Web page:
Did higher Metro fares drive riders away? That is one possibility the Metro board looked at today when considering a more than four percent drop in the first half of fiscal year 2013.
Metro officials believe there are a number of reasons why fewer people got on board in the first months of this year. They're even blaming Superstorm Sandy.
Metro called in experts to find out why ridership, and thus revenue, dropped sharply in the first half of the fiscal year.
Regular rider Meghan Schulte says she could have told them why there has been a drop.
"I would probably take a cab or or walk or drive," Schulte says. "Because I don't want to sit around and wait for ten to thirty minutes.
Weekend rider numbers are way down, a whopping nine percent. But that's when Metro does a lot of track work which leads to those delays.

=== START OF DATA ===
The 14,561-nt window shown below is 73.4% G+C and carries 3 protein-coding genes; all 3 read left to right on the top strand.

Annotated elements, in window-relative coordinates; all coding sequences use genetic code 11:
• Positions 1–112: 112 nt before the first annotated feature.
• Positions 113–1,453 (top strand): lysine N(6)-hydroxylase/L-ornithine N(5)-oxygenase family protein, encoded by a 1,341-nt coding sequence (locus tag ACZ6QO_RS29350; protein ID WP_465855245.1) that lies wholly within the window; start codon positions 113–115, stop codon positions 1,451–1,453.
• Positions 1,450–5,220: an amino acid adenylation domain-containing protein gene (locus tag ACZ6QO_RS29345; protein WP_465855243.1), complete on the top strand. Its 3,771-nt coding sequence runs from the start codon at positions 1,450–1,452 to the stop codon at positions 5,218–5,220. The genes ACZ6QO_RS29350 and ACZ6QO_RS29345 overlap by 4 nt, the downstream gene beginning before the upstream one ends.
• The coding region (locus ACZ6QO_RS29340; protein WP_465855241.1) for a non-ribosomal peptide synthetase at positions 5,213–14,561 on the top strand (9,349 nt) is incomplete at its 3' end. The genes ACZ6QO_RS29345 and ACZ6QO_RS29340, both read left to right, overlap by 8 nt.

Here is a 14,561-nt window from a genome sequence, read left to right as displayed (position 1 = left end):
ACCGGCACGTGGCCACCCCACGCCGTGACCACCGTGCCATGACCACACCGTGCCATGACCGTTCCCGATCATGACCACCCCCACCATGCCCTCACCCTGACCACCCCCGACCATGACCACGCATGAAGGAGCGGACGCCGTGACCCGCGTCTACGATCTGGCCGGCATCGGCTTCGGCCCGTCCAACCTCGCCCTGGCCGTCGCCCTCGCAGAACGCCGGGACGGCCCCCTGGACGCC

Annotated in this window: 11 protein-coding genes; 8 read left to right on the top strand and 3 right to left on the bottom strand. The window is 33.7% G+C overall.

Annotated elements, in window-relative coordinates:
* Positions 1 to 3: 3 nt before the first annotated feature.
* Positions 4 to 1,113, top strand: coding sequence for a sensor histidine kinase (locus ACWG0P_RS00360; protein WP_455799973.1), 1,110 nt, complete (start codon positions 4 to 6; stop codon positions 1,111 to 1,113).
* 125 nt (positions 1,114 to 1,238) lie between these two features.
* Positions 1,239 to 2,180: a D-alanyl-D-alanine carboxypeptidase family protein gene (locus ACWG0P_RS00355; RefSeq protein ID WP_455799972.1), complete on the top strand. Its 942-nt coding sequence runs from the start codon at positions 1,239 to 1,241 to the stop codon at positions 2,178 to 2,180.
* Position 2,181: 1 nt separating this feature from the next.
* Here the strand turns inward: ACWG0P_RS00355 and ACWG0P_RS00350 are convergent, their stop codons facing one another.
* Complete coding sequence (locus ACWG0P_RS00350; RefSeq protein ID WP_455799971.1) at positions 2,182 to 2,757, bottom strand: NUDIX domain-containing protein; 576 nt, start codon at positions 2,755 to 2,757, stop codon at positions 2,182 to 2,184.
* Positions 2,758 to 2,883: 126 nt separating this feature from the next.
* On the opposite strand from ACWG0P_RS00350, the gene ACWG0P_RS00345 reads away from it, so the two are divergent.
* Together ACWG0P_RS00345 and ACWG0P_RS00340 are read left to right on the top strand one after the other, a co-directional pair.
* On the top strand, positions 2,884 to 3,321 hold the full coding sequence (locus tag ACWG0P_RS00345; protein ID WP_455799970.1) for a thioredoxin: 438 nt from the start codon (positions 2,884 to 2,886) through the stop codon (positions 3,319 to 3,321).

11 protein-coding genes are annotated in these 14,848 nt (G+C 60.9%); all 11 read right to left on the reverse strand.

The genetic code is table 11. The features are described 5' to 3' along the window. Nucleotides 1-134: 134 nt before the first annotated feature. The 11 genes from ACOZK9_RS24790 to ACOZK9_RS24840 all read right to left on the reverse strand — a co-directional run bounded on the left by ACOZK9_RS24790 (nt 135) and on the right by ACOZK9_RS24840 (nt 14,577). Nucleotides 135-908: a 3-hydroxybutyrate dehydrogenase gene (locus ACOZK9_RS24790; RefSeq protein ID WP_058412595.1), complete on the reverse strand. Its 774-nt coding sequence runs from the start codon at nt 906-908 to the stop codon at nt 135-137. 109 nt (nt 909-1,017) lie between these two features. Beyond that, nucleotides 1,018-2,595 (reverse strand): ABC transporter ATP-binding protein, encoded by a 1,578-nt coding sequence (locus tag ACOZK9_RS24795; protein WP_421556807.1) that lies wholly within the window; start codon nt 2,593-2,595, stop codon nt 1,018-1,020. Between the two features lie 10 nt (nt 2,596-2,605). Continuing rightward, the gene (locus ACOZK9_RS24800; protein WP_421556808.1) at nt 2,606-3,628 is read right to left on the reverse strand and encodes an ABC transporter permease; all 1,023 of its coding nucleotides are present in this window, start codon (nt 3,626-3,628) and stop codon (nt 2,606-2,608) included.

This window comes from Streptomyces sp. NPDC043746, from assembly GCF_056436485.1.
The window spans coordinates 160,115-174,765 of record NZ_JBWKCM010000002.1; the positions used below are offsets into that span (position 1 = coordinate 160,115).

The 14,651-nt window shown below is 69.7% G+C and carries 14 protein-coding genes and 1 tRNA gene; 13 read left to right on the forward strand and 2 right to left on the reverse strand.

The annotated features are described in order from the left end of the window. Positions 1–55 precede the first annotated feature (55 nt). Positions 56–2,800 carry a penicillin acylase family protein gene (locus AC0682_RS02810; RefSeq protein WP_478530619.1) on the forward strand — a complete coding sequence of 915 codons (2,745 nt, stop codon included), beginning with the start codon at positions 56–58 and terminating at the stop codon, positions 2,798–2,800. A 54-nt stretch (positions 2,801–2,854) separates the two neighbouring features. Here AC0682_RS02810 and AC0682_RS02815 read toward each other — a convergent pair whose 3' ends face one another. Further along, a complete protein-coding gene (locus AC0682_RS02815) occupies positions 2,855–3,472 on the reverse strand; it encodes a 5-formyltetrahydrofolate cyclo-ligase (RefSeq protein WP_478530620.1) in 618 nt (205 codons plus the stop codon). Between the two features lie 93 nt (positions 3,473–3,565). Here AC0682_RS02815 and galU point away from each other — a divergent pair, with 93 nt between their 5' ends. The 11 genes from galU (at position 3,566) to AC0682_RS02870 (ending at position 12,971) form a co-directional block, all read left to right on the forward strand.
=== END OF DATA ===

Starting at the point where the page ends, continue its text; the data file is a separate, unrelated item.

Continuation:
Metro officials acknowledge higher priced tickets probably are a factor as well.
But they also blame Superstorm Sandy and they cite the federal government cutting the Metro benefit for employees.
While the Metro board pondered the drop in ridership, it wondered if the effects of sequestration furloughs could mean even fewer passengers. Metro officials already are floating ways of dealing with further reductions in ridership.
While reducing staffing and closing off facilities would save money, it also has the potential to drive even more Metro passengers into their cars.
"It's easier for me to drive sometimes," says Jasper Carter, a Metro passenger. "Because of the delays and stuff."
Despite the drop in ridership, Metro still finished the year with a $5 million surplus. And that is attributed, in part, to its fare increases.